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Overpaid tax is your money and if you want it back then time is not on your side

Tom Maguire

You’ve overpaid tax. So what and what now? Refunds of overpaid tax are available once you make the necessary claim on time. Missing the deadline means your cash is gone. When you pay tax, you give your hard earned to the Exchequer so it seems somewhat unjust that there should be a timeline on getting your cash back. It’s one thing to give a loan of your overpaid tax to the Exchequer (generally without interest) but having that loan written off for you and not by you, that’s something else.

I mention this because there have been around twelve failed cases before the Tax Appeals Commission looking for tax repayments after the deadline expired. In one case, the taxpayer didn’t want the cash back but rather preferred that it be set off against other tax liabilities and that was denied as well. Let that sink in for a second.

Generally, a claim for a tax refund must be made within four years of the end of the tax year to which the claim relates (i.e. the so-called “4-year rule”). The law says that a repayment of tax “shall” not be made unless that rule is adhered to. Put another way, the law adopts the approach of Star Trek’s Captain Jean-Luc Picard when he issued the “Make it so” order. Whenever he said that in the sci-fi show things just happened and so it is with the law; when it says “shall” certain things have to happen. Therefore, the Appeal Commissioner couldn’t go rogue on the law and allow the appeals.

Certain taxpayers may not have known they were due a repayment until after that 4-year period expired because e.g. they weren’t aware of some tax relief they could have claimed. In short, they didn’t know what they didn’t know until it was too late. Many of the abovementioned Commissioners’ decisions say that the law does not provide for “extenuating” circumstances, which could mitigate the 4-year rule.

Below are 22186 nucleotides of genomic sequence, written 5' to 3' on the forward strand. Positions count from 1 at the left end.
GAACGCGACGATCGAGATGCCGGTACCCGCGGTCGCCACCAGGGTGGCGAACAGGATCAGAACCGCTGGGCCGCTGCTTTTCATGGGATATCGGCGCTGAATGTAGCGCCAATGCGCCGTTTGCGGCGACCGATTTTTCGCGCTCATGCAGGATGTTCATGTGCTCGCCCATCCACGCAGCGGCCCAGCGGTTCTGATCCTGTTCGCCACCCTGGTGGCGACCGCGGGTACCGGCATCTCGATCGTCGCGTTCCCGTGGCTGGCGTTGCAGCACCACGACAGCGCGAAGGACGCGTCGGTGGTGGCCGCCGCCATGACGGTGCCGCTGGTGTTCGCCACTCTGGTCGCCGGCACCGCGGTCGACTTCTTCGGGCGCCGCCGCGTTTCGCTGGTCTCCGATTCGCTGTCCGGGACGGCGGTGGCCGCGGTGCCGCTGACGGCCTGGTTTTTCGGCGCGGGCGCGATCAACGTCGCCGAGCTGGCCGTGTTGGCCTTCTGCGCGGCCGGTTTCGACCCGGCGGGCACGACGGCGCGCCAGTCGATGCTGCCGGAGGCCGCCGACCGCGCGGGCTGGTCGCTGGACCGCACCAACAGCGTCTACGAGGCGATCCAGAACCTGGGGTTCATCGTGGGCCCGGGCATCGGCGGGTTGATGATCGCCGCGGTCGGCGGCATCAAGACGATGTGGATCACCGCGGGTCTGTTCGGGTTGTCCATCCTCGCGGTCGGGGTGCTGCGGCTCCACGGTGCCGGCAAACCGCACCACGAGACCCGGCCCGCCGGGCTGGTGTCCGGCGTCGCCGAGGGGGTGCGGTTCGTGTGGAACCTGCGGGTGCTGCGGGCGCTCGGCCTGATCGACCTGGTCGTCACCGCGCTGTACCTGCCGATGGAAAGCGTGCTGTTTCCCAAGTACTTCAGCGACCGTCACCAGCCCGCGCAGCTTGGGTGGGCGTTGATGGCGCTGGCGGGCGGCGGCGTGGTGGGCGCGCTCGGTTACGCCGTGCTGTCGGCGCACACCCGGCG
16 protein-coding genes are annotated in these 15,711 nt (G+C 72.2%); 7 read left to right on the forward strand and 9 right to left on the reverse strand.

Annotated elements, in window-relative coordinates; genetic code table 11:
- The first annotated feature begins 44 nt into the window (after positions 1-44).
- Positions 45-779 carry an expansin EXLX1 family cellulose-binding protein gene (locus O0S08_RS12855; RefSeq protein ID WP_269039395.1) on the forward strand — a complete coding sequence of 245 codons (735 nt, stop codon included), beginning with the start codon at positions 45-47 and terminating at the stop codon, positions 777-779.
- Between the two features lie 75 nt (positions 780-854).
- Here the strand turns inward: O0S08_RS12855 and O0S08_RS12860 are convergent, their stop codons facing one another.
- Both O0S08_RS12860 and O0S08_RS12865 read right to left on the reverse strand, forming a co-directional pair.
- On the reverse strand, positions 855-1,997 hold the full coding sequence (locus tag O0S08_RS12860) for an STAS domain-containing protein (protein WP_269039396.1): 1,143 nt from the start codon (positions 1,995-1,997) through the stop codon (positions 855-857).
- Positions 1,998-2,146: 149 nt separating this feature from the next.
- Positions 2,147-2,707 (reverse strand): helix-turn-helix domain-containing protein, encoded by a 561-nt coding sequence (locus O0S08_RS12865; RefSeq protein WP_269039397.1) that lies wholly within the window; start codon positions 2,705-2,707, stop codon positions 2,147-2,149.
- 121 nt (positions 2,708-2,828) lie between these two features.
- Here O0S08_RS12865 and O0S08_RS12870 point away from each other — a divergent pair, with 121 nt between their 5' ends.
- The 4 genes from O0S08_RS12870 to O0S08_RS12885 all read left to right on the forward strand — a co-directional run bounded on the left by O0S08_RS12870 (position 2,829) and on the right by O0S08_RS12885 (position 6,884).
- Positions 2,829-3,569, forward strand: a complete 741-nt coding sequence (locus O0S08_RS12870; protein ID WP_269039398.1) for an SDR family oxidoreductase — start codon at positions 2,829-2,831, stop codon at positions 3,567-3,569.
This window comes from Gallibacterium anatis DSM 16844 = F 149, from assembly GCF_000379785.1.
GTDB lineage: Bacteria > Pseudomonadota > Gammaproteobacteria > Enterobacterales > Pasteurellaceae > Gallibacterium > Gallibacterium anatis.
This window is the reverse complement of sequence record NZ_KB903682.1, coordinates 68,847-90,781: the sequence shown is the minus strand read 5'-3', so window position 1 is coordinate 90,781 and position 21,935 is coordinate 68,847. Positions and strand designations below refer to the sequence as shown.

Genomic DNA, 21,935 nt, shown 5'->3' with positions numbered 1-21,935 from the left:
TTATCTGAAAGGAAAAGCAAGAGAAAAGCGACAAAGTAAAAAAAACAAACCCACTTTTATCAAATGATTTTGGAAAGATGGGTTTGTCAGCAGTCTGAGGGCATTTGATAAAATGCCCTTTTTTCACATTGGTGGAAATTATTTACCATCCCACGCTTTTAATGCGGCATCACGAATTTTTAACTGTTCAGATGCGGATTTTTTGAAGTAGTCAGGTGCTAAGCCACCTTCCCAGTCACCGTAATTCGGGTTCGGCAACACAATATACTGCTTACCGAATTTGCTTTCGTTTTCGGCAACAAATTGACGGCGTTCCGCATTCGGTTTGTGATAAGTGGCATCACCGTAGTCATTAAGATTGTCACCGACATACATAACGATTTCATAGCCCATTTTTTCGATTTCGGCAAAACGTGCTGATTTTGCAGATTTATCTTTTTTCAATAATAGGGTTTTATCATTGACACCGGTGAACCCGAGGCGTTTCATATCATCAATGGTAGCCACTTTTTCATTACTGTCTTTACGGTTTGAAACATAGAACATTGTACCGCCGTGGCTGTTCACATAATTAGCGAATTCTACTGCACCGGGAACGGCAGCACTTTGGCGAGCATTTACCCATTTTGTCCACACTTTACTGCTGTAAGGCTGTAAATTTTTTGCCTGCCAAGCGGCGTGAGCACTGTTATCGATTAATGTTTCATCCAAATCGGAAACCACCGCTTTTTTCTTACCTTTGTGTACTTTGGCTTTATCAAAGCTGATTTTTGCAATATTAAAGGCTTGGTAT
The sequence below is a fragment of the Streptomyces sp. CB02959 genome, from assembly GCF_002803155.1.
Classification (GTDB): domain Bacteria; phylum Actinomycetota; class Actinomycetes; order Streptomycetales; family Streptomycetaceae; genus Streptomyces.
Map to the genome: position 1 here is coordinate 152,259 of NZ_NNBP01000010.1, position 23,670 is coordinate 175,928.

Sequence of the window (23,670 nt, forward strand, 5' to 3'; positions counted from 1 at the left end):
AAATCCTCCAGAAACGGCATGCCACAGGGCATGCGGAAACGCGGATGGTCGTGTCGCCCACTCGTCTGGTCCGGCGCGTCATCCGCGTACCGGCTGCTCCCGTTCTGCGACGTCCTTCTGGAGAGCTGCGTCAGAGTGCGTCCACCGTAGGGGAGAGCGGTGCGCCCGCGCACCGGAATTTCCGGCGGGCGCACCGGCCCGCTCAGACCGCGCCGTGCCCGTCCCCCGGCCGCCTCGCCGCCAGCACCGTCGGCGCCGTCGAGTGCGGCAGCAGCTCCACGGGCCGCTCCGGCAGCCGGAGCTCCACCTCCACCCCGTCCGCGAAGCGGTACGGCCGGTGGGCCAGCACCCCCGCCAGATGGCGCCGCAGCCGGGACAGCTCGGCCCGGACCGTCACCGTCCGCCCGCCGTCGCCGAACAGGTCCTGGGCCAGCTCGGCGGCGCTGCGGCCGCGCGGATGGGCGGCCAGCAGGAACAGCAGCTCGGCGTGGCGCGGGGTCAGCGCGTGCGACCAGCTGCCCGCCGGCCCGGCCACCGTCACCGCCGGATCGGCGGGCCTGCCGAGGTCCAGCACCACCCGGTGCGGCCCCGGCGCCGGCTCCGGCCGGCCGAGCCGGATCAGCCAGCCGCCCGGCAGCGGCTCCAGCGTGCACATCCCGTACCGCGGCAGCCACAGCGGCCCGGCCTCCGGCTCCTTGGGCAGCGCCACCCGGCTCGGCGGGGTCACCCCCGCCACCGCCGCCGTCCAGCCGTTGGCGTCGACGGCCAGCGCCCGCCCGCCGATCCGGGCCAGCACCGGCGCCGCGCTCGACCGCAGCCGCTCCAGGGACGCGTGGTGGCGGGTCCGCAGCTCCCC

In one instance, the taxpayer accepted that he hadn’t made the claim within the required 4 year period but explained that he had a young family and that the sum of money at issue was extremely significant to him. The amount was around €3,000. Denied.

In another instance, a taxpayer retired in 2011. He was issued with a form P45 on his departure from employment. The taxpayer said he believed that the amount of tax he had paid in respect of that year was correct. He thought he had no outstanding tax liability for that tax year and so assumed that he wasn’t obliged to file a tax return for 2011. Although the decision doesn’t go into more detail he filed a tax return outside the 4 year rule looking for a refund. The amount was around €1,800. Denied.